Opinion piece from Alan Norton, Head of Intelligence at Graydon UK
Fraud is more common than ever, consumers and companies increasingly face potential attacks. The frequency of fraud incidents has increased both in terms of the number of events but also in the amount of money it costs the victims. Big and smaller companies are equally subject to attack, and the more we are aware of the common fraud tactics, the more effectively we can protect our business interests.
“Frequent news stories indicate that scam methods have become more sophisticated. From the investigation of 19 UK registered companies in October 2014, believed to be part of a 20 billion dollars dirty money network, to the latest example of 1 billion transfer from the three biggest banks in Moldova to 20,000 limited partnership entities in UK, we can conclude that corporate scams are not only widespread but also just at our doorstep” said Alan Norton, head of Intelligence of Graydon UK.
What types of fraud are most common?
The most common type of fraud is application fraud, where scammers file dubious documents at Companies House, aiming to improve their credit rating and extend their line of credit. Protection of of the companies against this type of scam comes down to how well they know their customer and the amount of due diligence performed before entering into a contract.
The second type to look out for is impersonation fraud, the use of the identity of another person, real or fictitious in order to obtain goods. And last but not least, long firm fraud. Scammers set up a business, and develop a good reputation and payment behaviour, intending to commit fraud at a later stage. According to Alan Norton “the risk of being a fraud victim is more prominent with small and medium sized companies, as they are the ones usually not investing in risk monitoring tools. But where it all comes down is the false economy principle, where saving money in the beginning will cost you more down the road”.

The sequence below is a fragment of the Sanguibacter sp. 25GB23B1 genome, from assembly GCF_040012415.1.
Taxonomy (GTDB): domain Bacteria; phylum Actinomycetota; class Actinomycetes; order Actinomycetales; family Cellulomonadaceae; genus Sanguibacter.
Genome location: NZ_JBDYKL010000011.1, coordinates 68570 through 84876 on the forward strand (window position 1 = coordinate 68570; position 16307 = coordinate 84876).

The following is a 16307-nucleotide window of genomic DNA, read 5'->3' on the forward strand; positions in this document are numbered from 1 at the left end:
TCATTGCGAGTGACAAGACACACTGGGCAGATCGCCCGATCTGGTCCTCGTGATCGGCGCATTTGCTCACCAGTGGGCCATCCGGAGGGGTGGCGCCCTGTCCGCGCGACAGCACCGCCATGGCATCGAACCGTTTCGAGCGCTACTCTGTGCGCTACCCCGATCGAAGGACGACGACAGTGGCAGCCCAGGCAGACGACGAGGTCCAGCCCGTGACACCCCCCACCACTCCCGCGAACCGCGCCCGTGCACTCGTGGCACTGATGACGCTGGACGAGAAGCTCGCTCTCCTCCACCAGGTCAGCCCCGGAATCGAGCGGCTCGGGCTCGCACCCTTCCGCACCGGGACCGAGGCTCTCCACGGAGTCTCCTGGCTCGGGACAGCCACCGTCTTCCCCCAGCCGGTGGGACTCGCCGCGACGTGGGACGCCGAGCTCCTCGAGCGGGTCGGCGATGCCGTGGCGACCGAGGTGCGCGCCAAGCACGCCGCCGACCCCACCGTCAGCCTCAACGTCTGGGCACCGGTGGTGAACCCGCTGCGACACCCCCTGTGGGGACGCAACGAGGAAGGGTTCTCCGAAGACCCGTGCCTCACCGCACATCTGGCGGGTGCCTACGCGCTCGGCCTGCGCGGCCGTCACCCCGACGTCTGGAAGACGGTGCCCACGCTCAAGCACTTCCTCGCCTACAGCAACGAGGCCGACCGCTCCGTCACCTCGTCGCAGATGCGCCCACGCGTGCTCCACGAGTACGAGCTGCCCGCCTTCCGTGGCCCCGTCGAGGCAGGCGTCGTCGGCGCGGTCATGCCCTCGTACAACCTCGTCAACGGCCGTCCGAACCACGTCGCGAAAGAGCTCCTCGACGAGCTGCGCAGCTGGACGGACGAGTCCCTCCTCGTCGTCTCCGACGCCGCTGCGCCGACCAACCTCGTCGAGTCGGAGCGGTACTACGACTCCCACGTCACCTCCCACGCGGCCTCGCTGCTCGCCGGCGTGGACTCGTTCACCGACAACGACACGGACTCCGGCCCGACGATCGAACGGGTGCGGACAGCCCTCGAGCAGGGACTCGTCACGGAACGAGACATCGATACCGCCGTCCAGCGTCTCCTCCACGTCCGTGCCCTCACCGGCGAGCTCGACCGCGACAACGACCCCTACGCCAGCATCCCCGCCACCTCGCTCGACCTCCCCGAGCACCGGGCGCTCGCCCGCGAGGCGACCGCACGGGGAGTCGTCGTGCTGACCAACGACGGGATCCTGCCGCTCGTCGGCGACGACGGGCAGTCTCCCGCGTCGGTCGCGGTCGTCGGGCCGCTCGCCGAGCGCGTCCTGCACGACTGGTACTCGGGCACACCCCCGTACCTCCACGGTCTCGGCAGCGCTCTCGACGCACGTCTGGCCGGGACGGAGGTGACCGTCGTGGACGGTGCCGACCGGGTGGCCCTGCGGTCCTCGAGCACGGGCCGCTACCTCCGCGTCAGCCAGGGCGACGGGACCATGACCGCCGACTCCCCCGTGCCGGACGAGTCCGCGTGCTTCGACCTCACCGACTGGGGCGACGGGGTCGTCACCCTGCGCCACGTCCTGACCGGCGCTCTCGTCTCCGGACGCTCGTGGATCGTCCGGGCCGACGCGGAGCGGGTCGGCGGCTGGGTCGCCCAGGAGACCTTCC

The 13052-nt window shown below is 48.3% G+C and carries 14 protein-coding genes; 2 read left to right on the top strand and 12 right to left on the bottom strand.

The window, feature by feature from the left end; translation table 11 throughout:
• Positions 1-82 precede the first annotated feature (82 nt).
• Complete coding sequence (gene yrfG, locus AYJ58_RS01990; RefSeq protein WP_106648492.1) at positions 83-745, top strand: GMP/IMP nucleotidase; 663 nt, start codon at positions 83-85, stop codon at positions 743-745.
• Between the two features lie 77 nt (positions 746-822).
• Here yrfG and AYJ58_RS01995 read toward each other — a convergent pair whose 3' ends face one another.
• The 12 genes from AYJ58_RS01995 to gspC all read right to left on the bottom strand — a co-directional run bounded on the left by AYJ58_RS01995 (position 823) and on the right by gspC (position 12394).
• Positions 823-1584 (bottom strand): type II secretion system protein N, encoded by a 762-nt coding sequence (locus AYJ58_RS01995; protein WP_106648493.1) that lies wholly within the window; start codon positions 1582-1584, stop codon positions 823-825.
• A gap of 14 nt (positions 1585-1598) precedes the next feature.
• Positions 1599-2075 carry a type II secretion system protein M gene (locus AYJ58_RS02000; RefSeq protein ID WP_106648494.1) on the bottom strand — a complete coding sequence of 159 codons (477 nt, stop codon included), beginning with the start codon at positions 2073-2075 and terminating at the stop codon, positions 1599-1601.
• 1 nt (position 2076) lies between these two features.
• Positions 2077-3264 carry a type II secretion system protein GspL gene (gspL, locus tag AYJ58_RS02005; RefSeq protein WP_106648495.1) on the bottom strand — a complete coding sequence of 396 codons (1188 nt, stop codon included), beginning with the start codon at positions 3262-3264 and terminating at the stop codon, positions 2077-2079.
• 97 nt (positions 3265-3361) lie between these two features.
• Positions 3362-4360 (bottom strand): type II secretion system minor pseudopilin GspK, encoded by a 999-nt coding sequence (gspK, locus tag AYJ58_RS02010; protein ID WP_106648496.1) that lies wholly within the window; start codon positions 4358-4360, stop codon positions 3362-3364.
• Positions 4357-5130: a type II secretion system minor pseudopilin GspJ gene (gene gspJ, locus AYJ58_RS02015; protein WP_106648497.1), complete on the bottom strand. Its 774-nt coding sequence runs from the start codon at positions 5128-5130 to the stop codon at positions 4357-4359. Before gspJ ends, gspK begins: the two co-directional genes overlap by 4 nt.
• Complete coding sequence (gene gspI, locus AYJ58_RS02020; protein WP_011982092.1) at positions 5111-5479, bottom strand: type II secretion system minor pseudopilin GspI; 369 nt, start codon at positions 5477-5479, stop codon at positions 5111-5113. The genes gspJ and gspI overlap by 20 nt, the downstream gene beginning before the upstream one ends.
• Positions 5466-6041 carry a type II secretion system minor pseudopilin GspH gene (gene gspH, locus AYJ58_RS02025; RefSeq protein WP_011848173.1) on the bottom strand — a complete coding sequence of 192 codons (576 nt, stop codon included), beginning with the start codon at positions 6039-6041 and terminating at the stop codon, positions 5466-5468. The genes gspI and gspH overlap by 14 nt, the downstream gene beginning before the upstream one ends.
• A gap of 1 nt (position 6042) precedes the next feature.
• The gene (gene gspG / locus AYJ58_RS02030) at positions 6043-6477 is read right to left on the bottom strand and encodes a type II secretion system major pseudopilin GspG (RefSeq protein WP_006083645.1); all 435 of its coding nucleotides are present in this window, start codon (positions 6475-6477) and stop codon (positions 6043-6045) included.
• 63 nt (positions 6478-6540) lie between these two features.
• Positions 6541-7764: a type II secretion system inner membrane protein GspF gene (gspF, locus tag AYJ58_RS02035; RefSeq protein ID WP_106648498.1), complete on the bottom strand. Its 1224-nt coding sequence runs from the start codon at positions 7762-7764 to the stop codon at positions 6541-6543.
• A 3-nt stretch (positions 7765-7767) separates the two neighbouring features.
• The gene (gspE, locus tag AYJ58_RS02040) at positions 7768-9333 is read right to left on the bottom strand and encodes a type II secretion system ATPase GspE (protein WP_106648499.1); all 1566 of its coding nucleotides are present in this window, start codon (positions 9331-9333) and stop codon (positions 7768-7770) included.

How can companies protect themselves?
Companies can choose between many solutions and decide whether in-house, outsourced solutions or a combination of both will be pursued. On one hand employee training is very important for detecting early signs of fraud. Raising employee awareness of the risk being a fraud victim and training on how to respond in the adverse case of being targeted can be face-saving and money-saving as well. Having clear internal processes and procedures will help toward that direction as well.
Furthermore a key tactic would be to share information about dishonest business partners with your network. This type of communication, as an integral component of your information flow within the supply chain, could save them from being in a dire position and also would work for you in a reciprocative manner.
On the other hand outsourced solutions can help companies capitalise on external data and analytics-based methods to detect and prevent risk. Automated processes can offer a consistent approach to risk management and help preventing fraud losses. As a result the generated intelligence can safeguard from potential future attacks.
10 easy steps to make sure you are not the next corporate fraud victim
- Keep in mind that Companies House store public files, but does not have any investigatory authority.
- Verify the information supplied in the credit application form, using the company trade references.
- Be wary for Hotmail, Yahoo, Google email addresses and look out when non-geographical telephone numbers are used.
- Use Google Earth for addresses to make sure is not a virtual office.
- Check the VAT number, VIES website is one click away
- Use the WHO IS website and find out when the particular website was registered
- Beware of large orders being delivered to a residential addresses
- Look out when there is high level of turnover and profits, especially if it is a new company
- Take your time to be 100% sure that order is genuine
- Seek out a trusted business partner to help you manage credit risk and prevent fraud
Alan Norton, Head of Intelligence of Graydon UK.